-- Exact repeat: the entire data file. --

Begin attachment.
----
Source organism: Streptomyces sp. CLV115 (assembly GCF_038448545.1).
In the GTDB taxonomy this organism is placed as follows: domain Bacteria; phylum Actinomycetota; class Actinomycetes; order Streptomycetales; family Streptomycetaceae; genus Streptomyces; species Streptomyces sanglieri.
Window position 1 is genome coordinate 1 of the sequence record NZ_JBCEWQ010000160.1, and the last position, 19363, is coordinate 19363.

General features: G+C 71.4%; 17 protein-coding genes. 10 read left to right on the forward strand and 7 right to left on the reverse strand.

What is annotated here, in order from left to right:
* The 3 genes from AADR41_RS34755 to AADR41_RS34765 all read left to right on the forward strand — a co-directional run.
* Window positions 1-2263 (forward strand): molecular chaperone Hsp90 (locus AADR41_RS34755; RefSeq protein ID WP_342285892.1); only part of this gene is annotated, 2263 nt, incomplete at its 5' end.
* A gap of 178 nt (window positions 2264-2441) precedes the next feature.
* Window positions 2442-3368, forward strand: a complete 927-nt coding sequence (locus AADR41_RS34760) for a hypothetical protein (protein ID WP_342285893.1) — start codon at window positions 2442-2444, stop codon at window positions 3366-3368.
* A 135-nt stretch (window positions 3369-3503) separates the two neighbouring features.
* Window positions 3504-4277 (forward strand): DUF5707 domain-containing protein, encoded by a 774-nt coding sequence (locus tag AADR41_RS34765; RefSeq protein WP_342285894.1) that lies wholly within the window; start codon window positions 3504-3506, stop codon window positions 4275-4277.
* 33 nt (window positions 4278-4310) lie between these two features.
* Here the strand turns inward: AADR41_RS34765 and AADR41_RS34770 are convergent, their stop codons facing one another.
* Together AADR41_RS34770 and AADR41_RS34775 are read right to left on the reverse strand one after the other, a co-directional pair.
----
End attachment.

Source organism: Streptomyces sp. CLV115 (assembly GCF_038448545.1).
In the GTDB taxonomy this organism is placed as follows: domain Bacteria; phylum Actinomycetota; class Actinomycetes; order Streptomycetales; family Streptomycetaceae; genus Streptomyces; species Streptomyces sanglieri.
Window position 1 is genome coordinate 1 of the sequence record NZ_JBCEWQ010000160.1, and the last position, 19363, is coordinate 19363.

General features: G+C 71.4%; 17 protein-coding genes. 10 read left to right on the forward strand and 7 right to left on the reverse strand.

What is annotated here, in order from left to right:
* The 3 genes from AADR41_RS34755 to AADR41_RS34765 all read left to right on the forward strand — a co-directional run.
* Window positions 1-2263 (forward strand): molecular chaperone Hsp90 (locus AADR41_RS34755; RefSeq protein ID WP_342285892.1); only part of this gene is annotated, 2263 nt, incomplete at its 5' end.
* A gap of 178 nt (window positions 2264-2441) precedes the next feature.
* Window positions 2442-3368, forward strand: a complete 927-nt coding sequence (locus AADR41_RS34760) for a hypothetical protein (protein ID WP_342285893.1) — start codon at window positions 2442-2444, stop codon at window positions 3366-3368.
* A 135-nt stretch (window positions 3369-3503) separates the two neighbouring features.
* Window positions 3504-4277 (forward strand): DUF5707 domain-containing protein, encoded by a 774-nt coding sequence (locus tag AADR41_RS34765; RefSeq protein WP_342285894.1) that lies wholly within the window; start codon window positions 3504-3506, stop codon window positions 4275-4277.
* 33 nt (window positions 4278-4310) lie between these two features.
* Here the strand turns inward: AADR41_RS34765 and AADR41_RS34770 are convergent, their stop codons facing one another.
* Together AADR41_RS34770 and AADR41_RS34775 are read right to left on the reverse strand one after the other, a co-directional pair.